The SR is a specialization of part of the endoplasmic reticulum, and contains a high concentration of Ca2+ ions because the SR membrane is embedded with Ca2+ pumps (ATPases) to keep the cytoplasmic concentration low and sequester the Ca2+ ions inside the SR. This is regulated by phosphorylation and [Ca2+] via a regulatory protein such as phospholamban (in cardiac muscle). Phospholamban is an integral membrane protein of the SR that normally associates with and inhibits the Ca2+ pump. However when it is phosphorylated, or as cytoplasmic Ca2+ levels rise, the phospholamban releases from the Ca2+ pump and allows it to function.
In addition to the “moving parts”, there are also more static, structural, proteins in the sarcomere (fig. 11). Titin is a gigantic protein (the largest known, at nearly 3 MDa), and can be thought of as something of a bungee cord tether to the myosin fiber. Its essential purpose is to prevent the forces generated by the myosin from pulling the fiber apart. Titin wraps around the myosin fiber and attaches at multiple points, with the most medial just near the edge of the H zone. At the Z-line, titin attaches to a telethonin complex, which attach to the Z-disk proteins (antiparallel α-actinin). Titin also interacts with obscurin in the I-band region, where it may link myofibrils to the SR, and in the M-band region it can interact with the Ca2+-binding protein calmodulin-1 and TRIM63, thought to acts as a link between titin and the microtubule cytoskeleton. There are multiple isoforms of titin from alternative splicing, with most of the variation coming in the I-band region.
Disturbances to the proper formation of the titin-based support structure can be a cause of dilated cardiomyopathy, and from that, congestive heart failure. Some 20-30% of cases of dilated cardiomyopathy are familial, and mutations have been mapped to the N-terminal region of titin, where the protein interacts with telethonin. Defects in titin are also being investigated with respect to chronic obstructive pulmonary disease, and some types of muscular dystrophy.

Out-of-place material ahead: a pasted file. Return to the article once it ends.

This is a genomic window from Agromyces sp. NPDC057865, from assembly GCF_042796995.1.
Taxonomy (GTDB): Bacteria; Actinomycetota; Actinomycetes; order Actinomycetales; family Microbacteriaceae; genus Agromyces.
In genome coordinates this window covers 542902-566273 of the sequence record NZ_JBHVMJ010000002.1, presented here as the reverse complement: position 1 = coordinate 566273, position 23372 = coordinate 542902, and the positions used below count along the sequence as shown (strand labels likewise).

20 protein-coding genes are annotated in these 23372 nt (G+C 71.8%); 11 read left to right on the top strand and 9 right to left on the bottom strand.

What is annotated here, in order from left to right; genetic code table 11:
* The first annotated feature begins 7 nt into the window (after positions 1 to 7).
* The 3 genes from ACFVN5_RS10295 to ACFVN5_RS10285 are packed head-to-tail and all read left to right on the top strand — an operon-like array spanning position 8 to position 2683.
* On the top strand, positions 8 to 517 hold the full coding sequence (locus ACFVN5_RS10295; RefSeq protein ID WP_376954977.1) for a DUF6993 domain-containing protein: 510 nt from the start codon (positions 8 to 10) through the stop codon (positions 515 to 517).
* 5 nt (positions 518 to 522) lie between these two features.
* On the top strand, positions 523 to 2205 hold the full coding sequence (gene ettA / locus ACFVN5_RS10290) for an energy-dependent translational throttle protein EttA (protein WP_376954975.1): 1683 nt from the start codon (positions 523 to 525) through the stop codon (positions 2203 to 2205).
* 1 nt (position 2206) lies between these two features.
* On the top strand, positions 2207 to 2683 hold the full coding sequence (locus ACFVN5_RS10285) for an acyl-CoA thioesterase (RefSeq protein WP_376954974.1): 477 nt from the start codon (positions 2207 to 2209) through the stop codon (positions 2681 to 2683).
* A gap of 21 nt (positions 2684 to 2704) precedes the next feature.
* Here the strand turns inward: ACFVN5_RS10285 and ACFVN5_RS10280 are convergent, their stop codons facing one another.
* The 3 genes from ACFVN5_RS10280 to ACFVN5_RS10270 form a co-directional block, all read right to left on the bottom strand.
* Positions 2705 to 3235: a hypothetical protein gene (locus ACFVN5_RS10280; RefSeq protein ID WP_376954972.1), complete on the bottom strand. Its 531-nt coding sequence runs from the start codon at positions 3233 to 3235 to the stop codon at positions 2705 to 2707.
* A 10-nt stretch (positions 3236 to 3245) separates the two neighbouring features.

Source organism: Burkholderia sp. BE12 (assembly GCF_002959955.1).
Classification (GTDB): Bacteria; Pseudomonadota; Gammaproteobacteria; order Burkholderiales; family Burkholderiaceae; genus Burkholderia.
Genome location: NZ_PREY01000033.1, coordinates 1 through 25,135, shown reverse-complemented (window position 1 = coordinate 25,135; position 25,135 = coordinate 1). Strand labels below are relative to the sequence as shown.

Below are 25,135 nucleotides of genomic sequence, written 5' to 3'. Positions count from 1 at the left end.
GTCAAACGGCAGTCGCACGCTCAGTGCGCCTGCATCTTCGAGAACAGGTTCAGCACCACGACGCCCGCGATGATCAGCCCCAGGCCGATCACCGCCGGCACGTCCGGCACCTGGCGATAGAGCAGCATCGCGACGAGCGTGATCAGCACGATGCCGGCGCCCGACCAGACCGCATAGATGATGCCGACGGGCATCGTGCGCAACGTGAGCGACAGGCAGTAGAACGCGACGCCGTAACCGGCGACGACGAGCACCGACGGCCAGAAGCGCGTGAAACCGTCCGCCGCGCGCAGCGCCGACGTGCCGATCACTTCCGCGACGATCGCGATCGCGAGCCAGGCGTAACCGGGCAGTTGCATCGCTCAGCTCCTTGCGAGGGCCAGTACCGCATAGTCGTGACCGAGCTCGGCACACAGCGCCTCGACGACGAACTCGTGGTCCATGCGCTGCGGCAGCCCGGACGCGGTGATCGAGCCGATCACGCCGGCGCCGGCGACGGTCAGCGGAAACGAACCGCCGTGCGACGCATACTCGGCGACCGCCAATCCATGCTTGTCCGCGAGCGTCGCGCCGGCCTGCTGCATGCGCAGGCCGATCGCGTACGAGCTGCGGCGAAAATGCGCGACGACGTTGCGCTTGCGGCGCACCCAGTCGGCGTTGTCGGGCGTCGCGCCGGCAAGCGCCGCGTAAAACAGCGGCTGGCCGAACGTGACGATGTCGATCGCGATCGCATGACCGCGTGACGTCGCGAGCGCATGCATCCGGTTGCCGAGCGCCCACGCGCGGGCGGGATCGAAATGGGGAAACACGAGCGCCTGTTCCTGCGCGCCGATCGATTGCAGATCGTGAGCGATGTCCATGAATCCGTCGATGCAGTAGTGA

Of course in an actual muscle (fig. 14), what happens is that nerves grow into the muscle and make synaptic connections with them. At these synaptic connections, the nerve cell releases neurotransmitters such as acetylcholine (ACh), which bind to receptors (AChR) on the muscle cell. This then opens ion channels in the muscle cell membrane, triggering a voltage change across that membrane, which also happens to affect the nearby membrane of the transverse tubules subsequently opening Ca2+ channels in the SR. The contraction of sarcomeres can then proceed as already described above.
Figure 14. The sarcomere in context. The sarcomere of figures 11 and 12 is one tiny contractile unit within an array that forms a myofibril. The myofibril is one of many within a muscle cell, surrounded by the sarcoplasmic reticulum, a specialized extension of the ER that sequesters Ca2+ until T-tubule excitation causes its release.